Portrait Photography Without Lighting Studio

How to have portrait photography without lighting studio, commonly know as studio portrait. As an amateur photographer, I have used SLR camera, as well as, the point-and-shoot compact camera. Both has given me some experiences that portrait photography can possibly be done, even without a proper light studio for the professional.

I enjoy taking photographs of friends or family. These days, any user can easily learn to take pictures without worrying of its setting or adjustment. Modern cameras are build in with with lots of automated features, such as auto focus, exposure, zooming, face-detection, etc. The results can be excellent most of the time. At times, the outcome can be so badly that one continue to snap more picture till the good one appears. So what actually contribute to a good portrait photography without proper studio? Below are 2 factors that can help anyone to have notice a major difference and better results.

1) Using of on-camera flash

On-camera flash is never flattering; not only does it show every flaw and blemish, but the harsh directional light creates ugly shadows and the dreaded red-eye.

Studio portrait photographers use large flash units on stands with special softbox attachments to diffuse the light. For the home studio, all you need is an overcast day. Simply named it as ‘natural light’ in photographic terms. Place your subject by a large windows, seated so they are facing slightly towards the light. For outdoors, recommended place will be under a shade in the day.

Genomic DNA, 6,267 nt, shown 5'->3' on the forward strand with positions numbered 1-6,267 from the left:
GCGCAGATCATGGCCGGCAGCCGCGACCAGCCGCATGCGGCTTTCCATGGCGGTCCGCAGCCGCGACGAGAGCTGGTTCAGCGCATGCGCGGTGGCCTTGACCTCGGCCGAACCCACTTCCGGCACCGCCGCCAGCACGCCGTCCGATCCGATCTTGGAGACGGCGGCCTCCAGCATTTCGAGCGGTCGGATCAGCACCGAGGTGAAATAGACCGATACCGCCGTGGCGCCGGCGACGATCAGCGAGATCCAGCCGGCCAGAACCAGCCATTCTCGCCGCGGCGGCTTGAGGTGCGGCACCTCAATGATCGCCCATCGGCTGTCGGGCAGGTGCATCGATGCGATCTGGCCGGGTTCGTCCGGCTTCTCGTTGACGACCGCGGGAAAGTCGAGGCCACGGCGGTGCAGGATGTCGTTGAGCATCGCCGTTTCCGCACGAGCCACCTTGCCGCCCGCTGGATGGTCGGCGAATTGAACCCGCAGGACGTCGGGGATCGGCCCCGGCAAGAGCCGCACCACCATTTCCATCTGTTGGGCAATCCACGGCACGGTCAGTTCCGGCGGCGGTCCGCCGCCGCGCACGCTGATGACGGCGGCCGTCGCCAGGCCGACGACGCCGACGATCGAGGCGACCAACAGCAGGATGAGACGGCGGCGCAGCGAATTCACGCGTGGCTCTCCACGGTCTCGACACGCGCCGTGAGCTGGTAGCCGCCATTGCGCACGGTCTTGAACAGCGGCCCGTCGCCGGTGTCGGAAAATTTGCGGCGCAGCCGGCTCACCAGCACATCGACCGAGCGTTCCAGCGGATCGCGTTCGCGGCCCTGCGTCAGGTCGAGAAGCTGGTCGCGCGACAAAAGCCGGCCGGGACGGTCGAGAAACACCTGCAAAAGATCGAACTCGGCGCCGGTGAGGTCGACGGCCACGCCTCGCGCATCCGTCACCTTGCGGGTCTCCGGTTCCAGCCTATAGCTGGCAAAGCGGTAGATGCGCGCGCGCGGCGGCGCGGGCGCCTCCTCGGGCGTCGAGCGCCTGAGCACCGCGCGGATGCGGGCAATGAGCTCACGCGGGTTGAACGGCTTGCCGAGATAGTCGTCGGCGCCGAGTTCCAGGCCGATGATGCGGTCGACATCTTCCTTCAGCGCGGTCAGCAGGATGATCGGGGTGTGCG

This is all you need to do, though if the other side of their face looks too dark, you might want to employ a sheet card a a reflector to bounce some of the daylight back. A oversized white sheet taped to the wall behind them is perfect.

Most of the cameras if set to full auto, will have their on-camera flash triggered upon detect insufficient lighting. You can st it to “Without Flash”.

2) Zoom Setting

The key thing here is not to use the wide end of the zoom. If you have a 3x zoom on your camera, step backwards and use the longest zoom setting. If the zoom is longer, aim for at least the mid-way point. This will produce more flattering perspective – and avoid the ‘back of the spoon’ effect of shooting with a wide lens. The negative effect of ‘back of the spoon’ tend to be more prominent with wide angle lens, especially for SLR cameras. If the framing of the portrait is only to the face closeup, it will look kind of ‘stretched’ or slightly rounded.